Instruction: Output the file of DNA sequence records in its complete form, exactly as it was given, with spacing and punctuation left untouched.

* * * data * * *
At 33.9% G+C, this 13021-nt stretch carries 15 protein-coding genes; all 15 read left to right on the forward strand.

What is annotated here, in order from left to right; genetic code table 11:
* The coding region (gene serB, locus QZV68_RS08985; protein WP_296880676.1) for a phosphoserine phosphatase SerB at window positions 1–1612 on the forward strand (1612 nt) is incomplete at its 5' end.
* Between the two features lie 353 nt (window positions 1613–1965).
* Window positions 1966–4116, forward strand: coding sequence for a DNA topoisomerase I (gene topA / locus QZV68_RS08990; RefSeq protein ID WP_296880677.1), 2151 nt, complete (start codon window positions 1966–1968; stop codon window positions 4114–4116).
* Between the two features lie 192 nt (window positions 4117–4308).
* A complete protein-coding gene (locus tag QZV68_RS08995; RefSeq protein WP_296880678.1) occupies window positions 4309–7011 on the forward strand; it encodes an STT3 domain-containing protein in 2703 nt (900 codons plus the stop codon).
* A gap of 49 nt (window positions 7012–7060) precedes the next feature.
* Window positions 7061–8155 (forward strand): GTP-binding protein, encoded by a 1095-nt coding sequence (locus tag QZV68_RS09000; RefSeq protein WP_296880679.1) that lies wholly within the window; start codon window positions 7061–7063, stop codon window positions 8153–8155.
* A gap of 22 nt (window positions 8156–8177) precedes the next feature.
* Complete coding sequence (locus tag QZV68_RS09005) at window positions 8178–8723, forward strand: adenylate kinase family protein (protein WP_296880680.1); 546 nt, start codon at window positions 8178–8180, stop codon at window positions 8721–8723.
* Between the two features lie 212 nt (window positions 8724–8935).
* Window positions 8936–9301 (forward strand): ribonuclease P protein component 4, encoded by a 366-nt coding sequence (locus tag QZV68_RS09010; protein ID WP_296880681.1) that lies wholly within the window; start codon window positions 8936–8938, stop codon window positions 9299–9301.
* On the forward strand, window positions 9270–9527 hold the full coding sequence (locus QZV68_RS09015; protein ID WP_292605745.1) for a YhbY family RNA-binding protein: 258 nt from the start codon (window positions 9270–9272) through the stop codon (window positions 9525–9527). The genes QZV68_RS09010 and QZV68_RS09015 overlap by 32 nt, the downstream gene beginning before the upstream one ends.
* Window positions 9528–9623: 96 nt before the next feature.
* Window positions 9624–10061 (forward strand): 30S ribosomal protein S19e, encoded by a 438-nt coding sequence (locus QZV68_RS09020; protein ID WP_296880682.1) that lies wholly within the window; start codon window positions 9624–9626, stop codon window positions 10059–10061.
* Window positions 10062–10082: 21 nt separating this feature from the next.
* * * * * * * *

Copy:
At 33.9% G+C, this 13021-nt stretch carries 15 protein-coding genes; all 15 read left to right on the forward strand.

What is annotated here, in order from left to right; genetic code table 11:
* The coding region (gene serB, locus QZV68_RS08985; protein WP_296880676.1) for a phosphoserine phosphatase SerB at window positions 1–1612 on the forward strand (1612 nt) is incomplete at its 5' end.
* Between the two features lie 353 nt (window positions 1613–1965).
* Window positions 1966–4116, forward strand: coding sequence for a DNA topoisomerase I (gene topA / locus QZV68_RS08990; RefSeq protein ID WP_296880677.1), 2151 nt, complete (start codon window positions 1966–1968; stop codon window positions 4114–4116).
* Between the two features lie 192 nt (window positions 4117–4308).
* A complete protein-coding gene (locus tag QZV68_RS08995; RefSeq protein WP_296880678.1) occupies window positions 4309–7011 on the forward strand; it encodes an STT3 domain-containing protein in 2703 nt (900 codons plus the stop codon).
* A gap of 49 nt (window positions 7012–7060) precedes the next feature.
* Window positions 7061–8155 (forward strand): GTP-binding protein, encoded by a 1095-nt coding sequence (locus tag QZV68_RS09000; RefSeq protein WP_296880679.1) that lies wholly within the window; start codon window positions 7061–7063, stop codon window positions 8153–8155.
* A gap of 22 nt (window positions 8156–8177) precedes the next feature.
* Complete coding sequence (locus tag QZV68_RS09005) at window positions 8178–8723, forward strand: adenylate kinase family protein (protein WP_296880680.1); 546 nt, start codon at window positions 8178–8180, stop codon at window positions 8721–8723.
* Between the two features lie 212 nt (window positions 8724–8935).
* Window positions 8936–9301 (forward strand): ribonuclease P protein component 4, encoded by a 366-nt coding sequence (locus tag QZV68_RS09010; protein ID WP_296880681.1) that lies wholly within the window; start codon window positions 8936–8938, stop codon window positions 9299–9301.
* On the forward strand, window positions 9270–9527 hold the full coding sequence (locus QZV68_RS09015; protein ID WP_292605745.1) for a YhbY family RNA-binding protein: 258 nt from the start codon (window positions 9270–9272) through the stop codon (window positions 9525–9527). The genes QZV68_RS09010 and QZV68_RS09015 overlap by 32 nt, the downstream gene beginning before the upstream one ends.
* Window positions 9528–9623: 96 nt before the next feature.
* Window positions 9624–10061 (forward strand): 30S ribosomal protein S19e, encoded by a 438-nt coding sequence (locus QZV68_RS09020; protein ID WP_296880682.1) that lies wholly within the window; start codon window positions 9624–9626, stop codon window positions 10059–10061.
* Window positions 10062–10082: 21 nt separating this feature from the next.